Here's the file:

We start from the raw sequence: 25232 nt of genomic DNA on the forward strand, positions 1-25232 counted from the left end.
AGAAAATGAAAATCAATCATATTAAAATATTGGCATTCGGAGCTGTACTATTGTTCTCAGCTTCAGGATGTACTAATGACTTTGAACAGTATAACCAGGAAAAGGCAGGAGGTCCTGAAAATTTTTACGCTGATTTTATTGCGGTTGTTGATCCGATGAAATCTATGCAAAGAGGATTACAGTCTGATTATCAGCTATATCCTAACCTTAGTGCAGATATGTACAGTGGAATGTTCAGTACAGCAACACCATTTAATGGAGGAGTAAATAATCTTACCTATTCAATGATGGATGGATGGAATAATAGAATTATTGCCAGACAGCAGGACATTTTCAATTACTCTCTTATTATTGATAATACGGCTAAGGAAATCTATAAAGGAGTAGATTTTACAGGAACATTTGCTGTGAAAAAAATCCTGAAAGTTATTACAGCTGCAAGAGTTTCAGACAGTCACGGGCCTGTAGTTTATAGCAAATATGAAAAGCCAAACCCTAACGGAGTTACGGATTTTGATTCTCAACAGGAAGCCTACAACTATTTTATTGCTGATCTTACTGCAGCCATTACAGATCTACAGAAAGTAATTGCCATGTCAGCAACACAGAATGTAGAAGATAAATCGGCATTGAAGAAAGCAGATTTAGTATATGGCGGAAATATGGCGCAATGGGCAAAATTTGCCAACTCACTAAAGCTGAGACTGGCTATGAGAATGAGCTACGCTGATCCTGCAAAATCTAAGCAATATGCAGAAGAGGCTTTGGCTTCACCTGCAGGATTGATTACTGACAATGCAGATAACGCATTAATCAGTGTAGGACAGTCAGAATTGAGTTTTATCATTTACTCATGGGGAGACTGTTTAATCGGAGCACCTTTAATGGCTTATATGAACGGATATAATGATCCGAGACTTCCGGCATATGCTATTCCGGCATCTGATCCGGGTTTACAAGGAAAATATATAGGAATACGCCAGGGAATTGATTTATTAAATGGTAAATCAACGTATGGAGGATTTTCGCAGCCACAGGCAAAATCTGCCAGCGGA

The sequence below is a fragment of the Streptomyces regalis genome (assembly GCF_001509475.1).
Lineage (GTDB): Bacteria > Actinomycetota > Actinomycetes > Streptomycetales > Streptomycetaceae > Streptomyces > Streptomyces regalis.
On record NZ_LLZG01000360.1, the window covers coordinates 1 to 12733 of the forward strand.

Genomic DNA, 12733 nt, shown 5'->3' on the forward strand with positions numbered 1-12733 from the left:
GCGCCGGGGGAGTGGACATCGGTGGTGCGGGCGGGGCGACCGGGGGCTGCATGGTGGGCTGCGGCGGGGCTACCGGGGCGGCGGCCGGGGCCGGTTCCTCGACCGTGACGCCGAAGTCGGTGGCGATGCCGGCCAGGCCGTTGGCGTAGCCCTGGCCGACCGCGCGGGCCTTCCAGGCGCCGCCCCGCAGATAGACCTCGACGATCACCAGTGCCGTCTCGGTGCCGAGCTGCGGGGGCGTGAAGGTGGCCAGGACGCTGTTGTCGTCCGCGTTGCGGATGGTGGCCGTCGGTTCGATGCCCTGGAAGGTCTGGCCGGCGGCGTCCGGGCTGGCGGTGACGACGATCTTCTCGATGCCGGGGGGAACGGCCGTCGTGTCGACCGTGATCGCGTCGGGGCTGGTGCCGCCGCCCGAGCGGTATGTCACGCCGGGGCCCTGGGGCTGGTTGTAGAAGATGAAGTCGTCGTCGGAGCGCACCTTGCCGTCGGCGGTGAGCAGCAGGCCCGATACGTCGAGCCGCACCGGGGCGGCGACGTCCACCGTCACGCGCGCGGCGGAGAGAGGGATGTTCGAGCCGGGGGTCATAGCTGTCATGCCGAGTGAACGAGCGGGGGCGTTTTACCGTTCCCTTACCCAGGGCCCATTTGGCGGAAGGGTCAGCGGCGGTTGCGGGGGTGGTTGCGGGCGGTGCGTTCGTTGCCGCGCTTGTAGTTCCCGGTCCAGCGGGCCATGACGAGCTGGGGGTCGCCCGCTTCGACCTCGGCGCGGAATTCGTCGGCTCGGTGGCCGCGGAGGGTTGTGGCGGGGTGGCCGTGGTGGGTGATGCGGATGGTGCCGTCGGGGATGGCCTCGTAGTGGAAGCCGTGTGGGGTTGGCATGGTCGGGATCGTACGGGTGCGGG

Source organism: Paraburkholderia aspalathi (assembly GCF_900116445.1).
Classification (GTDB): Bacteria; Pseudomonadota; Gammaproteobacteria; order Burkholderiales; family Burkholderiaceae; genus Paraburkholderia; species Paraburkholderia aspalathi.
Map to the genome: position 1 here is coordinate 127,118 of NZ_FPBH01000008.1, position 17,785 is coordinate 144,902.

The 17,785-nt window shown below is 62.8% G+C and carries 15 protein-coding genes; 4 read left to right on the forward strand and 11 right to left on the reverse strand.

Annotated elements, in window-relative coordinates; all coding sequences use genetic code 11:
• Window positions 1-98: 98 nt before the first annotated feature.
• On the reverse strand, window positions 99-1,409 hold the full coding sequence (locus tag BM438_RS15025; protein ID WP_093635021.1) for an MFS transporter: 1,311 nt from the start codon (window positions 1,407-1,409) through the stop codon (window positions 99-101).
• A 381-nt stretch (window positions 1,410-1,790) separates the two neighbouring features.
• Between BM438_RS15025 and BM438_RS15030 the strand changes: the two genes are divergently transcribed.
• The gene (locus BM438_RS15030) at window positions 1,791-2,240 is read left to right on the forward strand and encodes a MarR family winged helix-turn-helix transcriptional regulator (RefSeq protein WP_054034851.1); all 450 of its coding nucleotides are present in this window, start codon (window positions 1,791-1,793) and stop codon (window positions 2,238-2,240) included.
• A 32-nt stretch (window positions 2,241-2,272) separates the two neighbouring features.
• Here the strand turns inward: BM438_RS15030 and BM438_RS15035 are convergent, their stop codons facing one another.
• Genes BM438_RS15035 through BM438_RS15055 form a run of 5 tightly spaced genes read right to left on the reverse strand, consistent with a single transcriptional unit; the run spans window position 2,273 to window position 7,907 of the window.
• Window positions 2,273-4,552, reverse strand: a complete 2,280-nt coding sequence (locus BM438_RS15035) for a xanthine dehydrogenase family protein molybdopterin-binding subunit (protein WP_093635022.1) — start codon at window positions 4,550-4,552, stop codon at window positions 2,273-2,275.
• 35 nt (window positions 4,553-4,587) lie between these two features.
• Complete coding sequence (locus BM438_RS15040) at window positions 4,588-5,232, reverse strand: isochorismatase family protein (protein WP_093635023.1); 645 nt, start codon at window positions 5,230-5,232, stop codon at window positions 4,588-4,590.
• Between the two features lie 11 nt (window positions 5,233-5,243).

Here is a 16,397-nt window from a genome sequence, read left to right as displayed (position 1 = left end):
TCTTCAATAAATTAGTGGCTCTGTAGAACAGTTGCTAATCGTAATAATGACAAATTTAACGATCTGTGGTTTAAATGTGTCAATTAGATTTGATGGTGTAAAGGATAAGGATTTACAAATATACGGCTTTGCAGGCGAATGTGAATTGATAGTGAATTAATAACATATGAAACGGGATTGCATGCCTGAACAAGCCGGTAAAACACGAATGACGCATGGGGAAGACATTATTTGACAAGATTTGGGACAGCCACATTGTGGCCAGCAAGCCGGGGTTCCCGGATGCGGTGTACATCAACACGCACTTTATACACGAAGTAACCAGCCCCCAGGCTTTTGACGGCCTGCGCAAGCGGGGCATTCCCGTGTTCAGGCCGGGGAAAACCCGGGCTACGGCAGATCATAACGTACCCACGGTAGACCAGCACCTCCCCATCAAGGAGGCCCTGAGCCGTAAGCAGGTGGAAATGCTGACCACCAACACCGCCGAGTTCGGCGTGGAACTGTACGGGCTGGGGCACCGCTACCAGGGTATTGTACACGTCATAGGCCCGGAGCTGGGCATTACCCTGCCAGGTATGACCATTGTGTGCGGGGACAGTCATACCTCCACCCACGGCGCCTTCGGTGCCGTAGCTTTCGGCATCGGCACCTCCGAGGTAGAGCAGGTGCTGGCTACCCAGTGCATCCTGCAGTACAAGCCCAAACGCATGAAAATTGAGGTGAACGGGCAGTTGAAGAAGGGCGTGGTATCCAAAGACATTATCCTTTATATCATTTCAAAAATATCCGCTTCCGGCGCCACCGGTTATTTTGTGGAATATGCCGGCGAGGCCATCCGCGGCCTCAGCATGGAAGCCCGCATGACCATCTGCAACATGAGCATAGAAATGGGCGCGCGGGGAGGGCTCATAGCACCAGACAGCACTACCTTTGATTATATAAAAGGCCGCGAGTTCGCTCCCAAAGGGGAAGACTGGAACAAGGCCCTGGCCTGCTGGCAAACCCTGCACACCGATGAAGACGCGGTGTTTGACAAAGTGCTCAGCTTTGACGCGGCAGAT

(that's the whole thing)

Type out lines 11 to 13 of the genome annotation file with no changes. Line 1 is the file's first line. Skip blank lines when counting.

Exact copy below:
The 17,785-nt window shown below is 62.8% G+C and carries 15 protein-coding genes; 4 read left to right on the forward strand and 11 right to left on the reverse strand.

Annotated elements, in window-relative coordinates; all coding sequences use genetic code 11:
• Window positions 1-98: 98 nt before the first annotated feature.